Pheil Theatre

412 Central Avenue,
St. Petersburg, FL 33701

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Additional Info

Previously operated by: Consolidated Theatres, Paramount Pictures Inc.

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Pheil Theatre

Only briefly read about this theatre that once existed in St Petersburg, FL. It opened February 20, 1919. The auditorium had a domed ceiling with cherubs. It was equipped with a ‘large’ pipe organ which was opened by organist Dr. Minor C. Baldwin. The organ was found to be inadequate, and in 1924 it was replaced by a Wurlitzer 2 manual 4 ranks instrument. The Pheil Theatre was closed on November 18, 1959 with Dick Miller in “A Bucket of Blood” & Yvette Vickers in “Attack of the Giant leeches”. It was almost immediately demolished to make way for a First National Bank building.

Contributed by John Evans

Recent comments (view all 12 comments)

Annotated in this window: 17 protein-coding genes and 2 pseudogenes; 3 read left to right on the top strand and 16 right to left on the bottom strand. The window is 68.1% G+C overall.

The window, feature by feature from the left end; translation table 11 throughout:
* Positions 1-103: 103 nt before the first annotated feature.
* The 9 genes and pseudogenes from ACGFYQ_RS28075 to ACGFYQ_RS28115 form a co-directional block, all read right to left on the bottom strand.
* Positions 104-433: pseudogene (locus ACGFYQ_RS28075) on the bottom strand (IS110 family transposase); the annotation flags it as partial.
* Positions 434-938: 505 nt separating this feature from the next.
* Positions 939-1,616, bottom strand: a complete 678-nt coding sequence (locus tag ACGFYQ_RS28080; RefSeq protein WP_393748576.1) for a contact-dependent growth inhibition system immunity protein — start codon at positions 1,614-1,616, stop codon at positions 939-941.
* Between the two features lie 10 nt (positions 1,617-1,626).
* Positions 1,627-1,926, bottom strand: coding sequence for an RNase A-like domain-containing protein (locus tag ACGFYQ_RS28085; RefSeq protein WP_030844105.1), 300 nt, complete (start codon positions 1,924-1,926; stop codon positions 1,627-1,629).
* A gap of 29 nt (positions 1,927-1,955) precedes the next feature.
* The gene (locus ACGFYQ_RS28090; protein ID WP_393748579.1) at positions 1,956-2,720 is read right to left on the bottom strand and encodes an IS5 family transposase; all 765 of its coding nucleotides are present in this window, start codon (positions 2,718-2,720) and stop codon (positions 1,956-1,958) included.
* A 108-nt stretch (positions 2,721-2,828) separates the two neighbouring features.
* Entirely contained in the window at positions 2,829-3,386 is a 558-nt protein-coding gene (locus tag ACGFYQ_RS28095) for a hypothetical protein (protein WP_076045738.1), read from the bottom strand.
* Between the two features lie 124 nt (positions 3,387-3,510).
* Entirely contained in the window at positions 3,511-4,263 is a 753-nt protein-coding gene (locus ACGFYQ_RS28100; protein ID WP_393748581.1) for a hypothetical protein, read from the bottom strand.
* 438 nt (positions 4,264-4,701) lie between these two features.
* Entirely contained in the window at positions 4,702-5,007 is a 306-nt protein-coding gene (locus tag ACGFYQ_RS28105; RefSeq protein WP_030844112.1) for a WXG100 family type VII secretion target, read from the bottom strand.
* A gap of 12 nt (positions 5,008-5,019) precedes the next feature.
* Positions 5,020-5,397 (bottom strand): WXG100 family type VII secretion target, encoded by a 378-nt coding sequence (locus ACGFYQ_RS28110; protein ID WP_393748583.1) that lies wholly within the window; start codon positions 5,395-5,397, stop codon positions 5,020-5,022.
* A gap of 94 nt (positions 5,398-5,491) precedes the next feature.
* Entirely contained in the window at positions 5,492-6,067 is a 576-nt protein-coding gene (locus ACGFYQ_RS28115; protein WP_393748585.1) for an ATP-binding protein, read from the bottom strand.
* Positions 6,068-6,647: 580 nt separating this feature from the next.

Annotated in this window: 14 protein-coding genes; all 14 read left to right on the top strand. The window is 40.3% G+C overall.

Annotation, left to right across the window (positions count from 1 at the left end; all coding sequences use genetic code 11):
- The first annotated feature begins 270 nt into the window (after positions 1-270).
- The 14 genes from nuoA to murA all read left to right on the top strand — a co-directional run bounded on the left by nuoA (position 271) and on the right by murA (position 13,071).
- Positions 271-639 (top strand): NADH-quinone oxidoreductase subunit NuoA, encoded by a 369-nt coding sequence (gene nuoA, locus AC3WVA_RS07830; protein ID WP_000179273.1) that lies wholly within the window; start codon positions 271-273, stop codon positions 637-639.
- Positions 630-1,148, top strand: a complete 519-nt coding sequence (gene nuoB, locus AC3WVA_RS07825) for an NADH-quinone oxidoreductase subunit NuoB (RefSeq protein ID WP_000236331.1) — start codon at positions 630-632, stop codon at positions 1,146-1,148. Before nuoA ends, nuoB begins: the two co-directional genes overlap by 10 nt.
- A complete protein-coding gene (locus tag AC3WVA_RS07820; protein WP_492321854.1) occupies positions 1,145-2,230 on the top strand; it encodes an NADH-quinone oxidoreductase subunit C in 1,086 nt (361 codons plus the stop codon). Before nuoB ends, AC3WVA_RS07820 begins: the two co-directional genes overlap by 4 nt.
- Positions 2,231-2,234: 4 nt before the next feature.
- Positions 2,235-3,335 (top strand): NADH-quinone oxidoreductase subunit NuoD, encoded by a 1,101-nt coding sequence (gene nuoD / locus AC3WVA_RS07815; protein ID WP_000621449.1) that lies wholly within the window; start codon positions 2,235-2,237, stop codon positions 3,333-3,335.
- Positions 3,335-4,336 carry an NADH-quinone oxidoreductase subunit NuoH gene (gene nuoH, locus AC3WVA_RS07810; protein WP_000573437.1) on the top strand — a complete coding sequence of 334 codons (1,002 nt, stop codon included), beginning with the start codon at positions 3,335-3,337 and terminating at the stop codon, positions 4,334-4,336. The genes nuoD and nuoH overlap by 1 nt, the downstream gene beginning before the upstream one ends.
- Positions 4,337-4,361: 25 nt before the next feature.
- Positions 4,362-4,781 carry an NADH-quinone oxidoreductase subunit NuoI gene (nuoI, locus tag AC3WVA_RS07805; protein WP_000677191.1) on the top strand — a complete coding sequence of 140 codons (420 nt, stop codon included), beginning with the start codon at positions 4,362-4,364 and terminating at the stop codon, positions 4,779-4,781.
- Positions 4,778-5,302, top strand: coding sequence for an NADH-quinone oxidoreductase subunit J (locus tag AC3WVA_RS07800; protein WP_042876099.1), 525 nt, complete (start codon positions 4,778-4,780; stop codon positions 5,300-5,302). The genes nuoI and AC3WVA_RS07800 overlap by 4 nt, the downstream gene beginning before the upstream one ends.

DONALDADUNN
DONALDADUNN on April 4, 2007 at 11:50 am

Anyone ever heard of the Hance Detective Agency that was at 841 Central ave during the 1920'?

AndyCallahanMajorMajor
AndyCallahanMajorMajor on October 25, 2010 at 12:58 pm

This is a picture I took of the former bank building—and, apparently, the remains of the Pheil—in June 2010.

Mike Rogers
Mike Rogers on November 9, 2010 at 4:24 pm

Doudlas Fairbanks movie “WHEN CLOUDS ROLL BY” played.The prices at the PHEIL THEATRE were Orchestra and Balcony 30 cents,Box seats 50 cents. Extra added Fox newsreels.Miss Swenson played the Big organ.It was called the home of “BIG PRODUCTIONS”.

blinky705
blinky705 on August 14, 2016 at 6:37 pm

The cool thing about the Pheil was that the entrance was UNDER the screen. You’d walk in the front door and the movie would be playing above your head. Saw many a Japanese and/or low budget monster movie there in the late 50s.

jslemkew
jslemkew on October 26, 2016 at 12:52 pm

It was the only movie theater I’ve ever been in where you walked in under the screen. I remember seeing “The Mysterians” there.

P. K. "Budd" Ballard
P. K. "Budd" Ballard on November 21, 2016 at 2:26 pm